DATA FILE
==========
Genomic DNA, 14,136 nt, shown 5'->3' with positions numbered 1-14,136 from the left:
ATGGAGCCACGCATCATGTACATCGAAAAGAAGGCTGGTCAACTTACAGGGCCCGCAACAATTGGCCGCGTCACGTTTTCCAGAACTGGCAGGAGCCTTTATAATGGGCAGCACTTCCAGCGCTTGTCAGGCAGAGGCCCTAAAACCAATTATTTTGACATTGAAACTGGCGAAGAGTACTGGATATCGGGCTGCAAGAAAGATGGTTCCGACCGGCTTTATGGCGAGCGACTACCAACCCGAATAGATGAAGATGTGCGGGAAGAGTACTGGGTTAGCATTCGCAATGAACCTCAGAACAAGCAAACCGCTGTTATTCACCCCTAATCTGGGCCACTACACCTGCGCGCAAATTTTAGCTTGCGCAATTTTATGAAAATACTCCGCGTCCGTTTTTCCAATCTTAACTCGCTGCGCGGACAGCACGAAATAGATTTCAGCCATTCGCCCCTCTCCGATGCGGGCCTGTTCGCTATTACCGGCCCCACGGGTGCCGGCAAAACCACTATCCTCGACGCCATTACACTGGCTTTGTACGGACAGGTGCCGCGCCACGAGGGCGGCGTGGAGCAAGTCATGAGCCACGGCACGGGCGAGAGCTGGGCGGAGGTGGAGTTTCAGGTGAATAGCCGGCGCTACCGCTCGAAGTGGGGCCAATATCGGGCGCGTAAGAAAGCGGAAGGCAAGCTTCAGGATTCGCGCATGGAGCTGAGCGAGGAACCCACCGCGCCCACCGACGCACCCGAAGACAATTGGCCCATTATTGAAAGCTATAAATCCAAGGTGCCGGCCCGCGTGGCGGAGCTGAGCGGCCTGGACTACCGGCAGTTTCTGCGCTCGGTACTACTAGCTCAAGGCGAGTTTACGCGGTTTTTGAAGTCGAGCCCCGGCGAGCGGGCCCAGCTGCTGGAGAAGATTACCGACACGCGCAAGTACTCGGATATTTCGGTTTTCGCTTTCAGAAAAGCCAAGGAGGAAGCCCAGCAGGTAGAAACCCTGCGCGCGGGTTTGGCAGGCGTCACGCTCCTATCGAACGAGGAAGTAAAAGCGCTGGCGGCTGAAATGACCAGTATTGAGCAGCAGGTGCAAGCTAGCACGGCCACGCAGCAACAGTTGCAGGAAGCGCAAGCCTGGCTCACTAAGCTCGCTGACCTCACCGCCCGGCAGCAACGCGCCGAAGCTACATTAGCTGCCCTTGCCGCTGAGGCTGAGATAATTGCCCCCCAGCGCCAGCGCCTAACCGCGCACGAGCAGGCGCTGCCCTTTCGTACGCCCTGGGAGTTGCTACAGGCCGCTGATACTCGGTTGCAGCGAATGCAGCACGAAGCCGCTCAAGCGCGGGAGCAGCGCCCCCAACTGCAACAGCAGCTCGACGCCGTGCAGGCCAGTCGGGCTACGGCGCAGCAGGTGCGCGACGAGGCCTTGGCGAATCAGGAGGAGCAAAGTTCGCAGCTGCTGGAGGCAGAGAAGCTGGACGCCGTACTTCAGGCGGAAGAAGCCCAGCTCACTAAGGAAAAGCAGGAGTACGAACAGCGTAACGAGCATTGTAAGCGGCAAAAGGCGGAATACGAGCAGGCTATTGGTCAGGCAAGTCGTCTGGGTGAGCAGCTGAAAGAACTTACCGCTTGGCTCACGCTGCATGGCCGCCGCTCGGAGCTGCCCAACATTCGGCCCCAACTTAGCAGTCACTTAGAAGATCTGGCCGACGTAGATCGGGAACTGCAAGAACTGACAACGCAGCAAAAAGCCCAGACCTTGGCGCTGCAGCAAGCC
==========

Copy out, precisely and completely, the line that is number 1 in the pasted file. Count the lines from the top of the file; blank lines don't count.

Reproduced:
Genomic DNA, 14,136 nt, shown 5'->3' with positions numbered 1-14,136 from the left: